Normal 0 What radical and far-reaching changes would we make in our lives if we were suddenly given a second chance; if our bodies were restored to radiant youth and health? In Chiarella's contemplative first novel, four protagonists give astonishing first-person accounts of their participation in a medical experiment called SUBlife, wherein their disease-ridden bodies have been swapped for freshly minted clones. Yet, despite their dramatic reboot to young adulthood, the foursome faces some unique and unexpected challenges. Talented painter Hannah, for instance, finds she needs to learn how to hold a brush again; Linda, survivor of eight years of physical paralysis, discovers she can barely relate to her family anymore; soap-opera star Connie develops serious misgivings about Hollywood's obsession with beauty; and right-wing politician David realizes his self-destructive patterns are still intact and decides to block SUBlife's FDA approval. While the futuristic premise may spark interest from sf readers, the target audience is mainstream literary fiction buffs, for whom Chiarella's entrancing prose and fully fleshed characters should garner widespread, enthusiastic praise. Copyright 2014 Booklist Reviews.Review by Publishers Weekly Reviews
A sick, faded actress, a young art student with lung cancer, a mother who's been paralyzed for eight years, and an arrogant congressman with an aggressive brain tumor form an unlikely cohort whose alternating perspectives reveal what they now have in common. All newly emerged into physically healed versions of themselves following a memory "transfer," these four are prototypes of SUBlife, a cloning-based alternative to untimely death that provides new and improved substitute bodies. The problem is that no one is the same afterward, or even what other people expect them to be. Hannah's tattoos are gone, David can't stomach coffee or meat, and sensations in general are overpowering. Linda, who was paralyzed, is struggling with communication again after years of only being able to blink. "Everything feels too massive, and too terrifying," she thinks. "One for no. Two for yes. Things were so much simpler before." Unfortunately, the story never distinguishes itself from its shtick, despite Chiarella's dogged attempts to translate the ideas into a novel. The unrelenting inner monologue of each character becomes banal, and the big challenges of their new lives never feel as interesting or as true as the much smaller details. (Jan.) [Page ]. Copyright 2015 PWxyz LLC
"A debut novel about four previously terminally ill people who must grapple with the reality of reentering their lives after being granted genetically perfect copies of their former bodies, and the unimaginable consequences and entanglements that follow.."--Review by Publisher Summary 2
When four terminally ill patients get brand-new, genetically altered bodies that are exact copies of their former selves, giving them each a fresh start at life, they discover that their new reality is far from perfect as they must re-enter their former lives and relationships and try to regain the physical identities that had made them who they once were.Review by Publisher Summary 3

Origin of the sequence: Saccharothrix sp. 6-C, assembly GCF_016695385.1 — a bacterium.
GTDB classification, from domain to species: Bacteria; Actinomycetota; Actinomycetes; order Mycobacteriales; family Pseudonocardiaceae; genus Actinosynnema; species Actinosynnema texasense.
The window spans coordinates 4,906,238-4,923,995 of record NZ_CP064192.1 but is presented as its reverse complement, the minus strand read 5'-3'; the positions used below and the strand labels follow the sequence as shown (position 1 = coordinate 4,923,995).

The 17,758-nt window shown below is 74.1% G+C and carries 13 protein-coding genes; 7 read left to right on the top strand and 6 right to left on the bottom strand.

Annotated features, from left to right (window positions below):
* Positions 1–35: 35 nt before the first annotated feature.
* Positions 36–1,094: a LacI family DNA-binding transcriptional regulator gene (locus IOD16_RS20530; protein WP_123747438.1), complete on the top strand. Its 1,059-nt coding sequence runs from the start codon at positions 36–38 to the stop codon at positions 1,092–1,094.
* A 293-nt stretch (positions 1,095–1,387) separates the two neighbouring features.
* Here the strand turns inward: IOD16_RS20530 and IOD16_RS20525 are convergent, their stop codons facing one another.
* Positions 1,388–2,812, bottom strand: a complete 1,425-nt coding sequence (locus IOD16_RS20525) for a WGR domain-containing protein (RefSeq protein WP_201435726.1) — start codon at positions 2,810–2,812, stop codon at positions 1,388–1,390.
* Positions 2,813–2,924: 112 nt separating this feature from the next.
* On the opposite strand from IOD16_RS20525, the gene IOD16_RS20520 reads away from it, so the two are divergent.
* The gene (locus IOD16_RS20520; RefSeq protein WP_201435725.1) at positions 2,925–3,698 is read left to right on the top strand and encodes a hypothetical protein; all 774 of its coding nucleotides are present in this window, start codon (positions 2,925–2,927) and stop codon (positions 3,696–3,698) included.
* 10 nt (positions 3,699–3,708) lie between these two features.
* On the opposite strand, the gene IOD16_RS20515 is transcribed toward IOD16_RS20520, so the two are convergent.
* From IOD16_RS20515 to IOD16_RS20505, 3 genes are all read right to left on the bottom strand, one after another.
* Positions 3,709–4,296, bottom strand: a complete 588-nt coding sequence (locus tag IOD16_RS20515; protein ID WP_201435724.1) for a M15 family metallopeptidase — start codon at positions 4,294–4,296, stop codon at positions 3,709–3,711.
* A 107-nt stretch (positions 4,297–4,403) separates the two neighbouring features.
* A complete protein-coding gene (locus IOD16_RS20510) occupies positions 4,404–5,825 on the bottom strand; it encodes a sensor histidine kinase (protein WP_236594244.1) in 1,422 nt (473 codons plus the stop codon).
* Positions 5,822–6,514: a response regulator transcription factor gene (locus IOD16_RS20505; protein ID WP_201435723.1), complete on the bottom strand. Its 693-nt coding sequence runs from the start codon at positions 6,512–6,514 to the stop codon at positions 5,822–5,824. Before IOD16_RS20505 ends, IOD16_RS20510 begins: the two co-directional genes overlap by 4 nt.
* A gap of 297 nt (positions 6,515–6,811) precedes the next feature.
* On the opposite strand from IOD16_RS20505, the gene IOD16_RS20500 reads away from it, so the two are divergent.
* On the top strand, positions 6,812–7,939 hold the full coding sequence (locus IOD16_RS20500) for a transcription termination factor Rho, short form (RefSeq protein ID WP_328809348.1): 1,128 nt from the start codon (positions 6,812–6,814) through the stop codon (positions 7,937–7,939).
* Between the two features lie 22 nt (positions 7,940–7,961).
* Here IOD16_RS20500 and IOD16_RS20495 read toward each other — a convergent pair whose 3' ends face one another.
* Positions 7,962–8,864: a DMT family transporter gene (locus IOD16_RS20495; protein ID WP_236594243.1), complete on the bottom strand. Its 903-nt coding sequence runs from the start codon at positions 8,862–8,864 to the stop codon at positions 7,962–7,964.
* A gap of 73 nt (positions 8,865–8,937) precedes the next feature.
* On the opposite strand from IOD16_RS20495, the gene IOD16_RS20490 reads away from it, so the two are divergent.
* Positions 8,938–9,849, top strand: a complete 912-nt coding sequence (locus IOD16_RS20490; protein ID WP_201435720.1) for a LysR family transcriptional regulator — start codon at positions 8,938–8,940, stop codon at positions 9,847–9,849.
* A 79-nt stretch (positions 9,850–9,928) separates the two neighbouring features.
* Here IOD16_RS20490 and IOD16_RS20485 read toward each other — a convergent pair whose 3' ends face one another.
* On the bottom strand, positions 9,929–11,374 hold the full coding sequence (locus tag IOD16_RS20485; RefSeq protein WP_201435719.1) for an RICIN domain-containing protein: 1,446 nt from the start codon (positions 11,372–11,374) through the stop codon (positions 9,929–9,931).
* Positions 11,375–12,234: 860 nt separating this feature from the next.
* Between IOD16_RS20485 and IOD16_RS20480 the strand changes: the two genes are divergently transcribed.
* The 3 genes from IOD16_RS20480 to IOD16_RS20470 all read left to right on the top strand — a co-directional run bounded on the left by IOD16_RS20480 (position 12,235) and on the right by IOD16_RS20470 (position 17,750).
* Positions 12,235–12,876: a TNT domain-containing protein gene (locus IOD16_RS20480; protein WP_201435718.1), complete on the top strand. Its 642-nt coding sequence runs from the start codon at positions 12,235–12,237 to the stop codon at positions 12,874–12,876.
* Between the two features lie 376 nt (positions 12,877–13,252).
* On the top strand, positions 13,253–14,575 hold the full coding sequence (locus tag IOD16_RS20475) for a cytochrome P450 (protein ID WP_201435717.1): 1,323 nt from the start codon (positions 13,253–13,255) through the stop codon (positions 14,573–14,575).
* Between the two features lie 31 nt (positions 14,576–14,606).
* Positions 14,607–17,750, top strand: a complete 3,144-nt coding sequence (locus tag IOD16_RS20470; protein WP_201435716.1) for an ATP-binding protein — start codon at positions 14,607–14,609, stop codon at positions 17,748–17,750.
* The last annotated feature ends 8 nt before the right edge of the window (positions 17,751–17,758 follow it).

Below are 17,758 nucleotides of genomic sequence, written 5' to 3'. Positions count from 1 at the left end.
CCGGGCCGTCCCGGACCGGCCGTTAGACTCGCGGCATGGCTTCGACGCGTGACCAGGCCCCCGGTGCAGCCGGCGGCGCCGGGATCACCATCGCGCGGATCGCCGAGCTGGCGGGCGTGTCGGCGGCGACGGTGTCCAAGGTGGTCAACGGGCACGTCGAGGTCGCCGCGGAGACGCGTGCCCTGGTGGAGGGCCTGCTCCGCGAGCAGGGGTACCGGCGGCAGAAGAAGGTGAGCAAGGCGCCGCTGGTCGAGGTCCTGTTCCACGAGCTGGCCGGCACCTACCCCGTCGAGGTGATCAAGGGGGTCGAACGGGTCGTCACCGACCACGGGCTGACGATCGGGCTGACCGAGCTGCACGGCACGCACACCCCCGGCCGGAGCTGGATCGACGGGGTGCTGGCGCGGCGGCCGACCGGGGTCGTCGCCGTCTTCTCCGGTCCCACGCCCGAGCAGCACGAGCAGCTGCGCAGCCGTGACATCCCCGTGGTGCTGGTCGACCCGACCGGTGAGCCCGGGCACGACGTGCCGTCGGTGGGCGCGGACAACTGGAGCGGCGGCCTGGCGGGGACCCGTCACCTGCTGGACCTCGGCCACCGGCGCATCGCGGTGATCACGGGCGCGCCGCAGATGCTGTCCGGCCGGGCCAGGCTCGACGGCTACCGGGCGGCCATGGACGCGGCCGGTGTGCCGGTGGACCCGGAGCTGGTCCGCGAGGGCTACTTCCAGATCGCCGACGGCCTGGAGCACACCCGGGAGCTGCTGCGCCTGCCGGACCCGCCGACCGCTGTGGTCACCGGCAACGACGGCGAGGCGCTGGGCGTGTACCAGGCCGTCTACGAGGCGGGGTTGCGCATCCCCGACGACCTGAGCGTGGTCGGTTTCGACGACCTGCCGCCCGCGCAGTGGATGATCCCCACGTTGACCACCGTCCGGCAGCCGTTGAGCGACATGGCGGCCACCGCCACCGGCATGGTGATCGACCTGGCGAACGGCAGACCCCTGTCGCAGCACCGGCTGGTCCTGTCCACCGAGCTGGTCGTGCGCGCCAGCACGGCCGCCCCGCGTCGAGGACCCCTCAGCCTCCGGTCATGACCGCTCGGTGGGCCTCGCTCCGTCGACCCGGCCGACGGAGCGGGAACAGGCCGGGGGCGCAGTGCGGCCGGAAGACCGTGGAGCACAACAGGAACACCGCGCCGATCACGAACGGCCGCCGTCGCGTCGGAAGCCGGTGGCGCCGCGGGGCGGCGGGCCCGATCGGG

When four terminally ill patients get brand-new, genetically altered bodies that are exact copies of their former selves, giving them each a fresh start at life, they discover that their new reality is far from perfect as they must re-enter their former lives and relationships.Review by Publisher Summary 4
In the spirit of Station Eleven and The Age of Miracles, this exciting literary debut novel imagines the consequences when four ordinary individuals are granted a chance to continue their lives in genetically perfect versions of their former bodies.Would you live your life differently if you were given a second chance? Hannah, David, Connie, and Linda—four terminally ill patients—have been selected for the SUBlife pilot program, which will grant them brand-new, genetically perfect bodies that are exact copies of their former selves—without a single imperfection. Blemishes, scars, freckles, and wrinkles have all disappeared, their fingerprints are different, their vision is impeccable, and most importantly, their illnesses have been cured.But the fresh start they’ve been given is anything but perfect. Without their old bodies, their new physical identities have been lost. Hannah, an artistic prodigy, has to relearn how to hold a brush; David, a Congressman, grapples with his old habits; Connie, an actress whose stunning looks are restored after a protracted illness, tries to navigate an industry obsessed with physical beauty; and Linda, who spent eight years paralyzed after a car accident, now struggles to reconnect with a family that seems to have built a new life without her. As each tries to re-enter their previous lives and relationships they are faced with the question: how much of your identity rests not just in your mind, but in your heart, your body?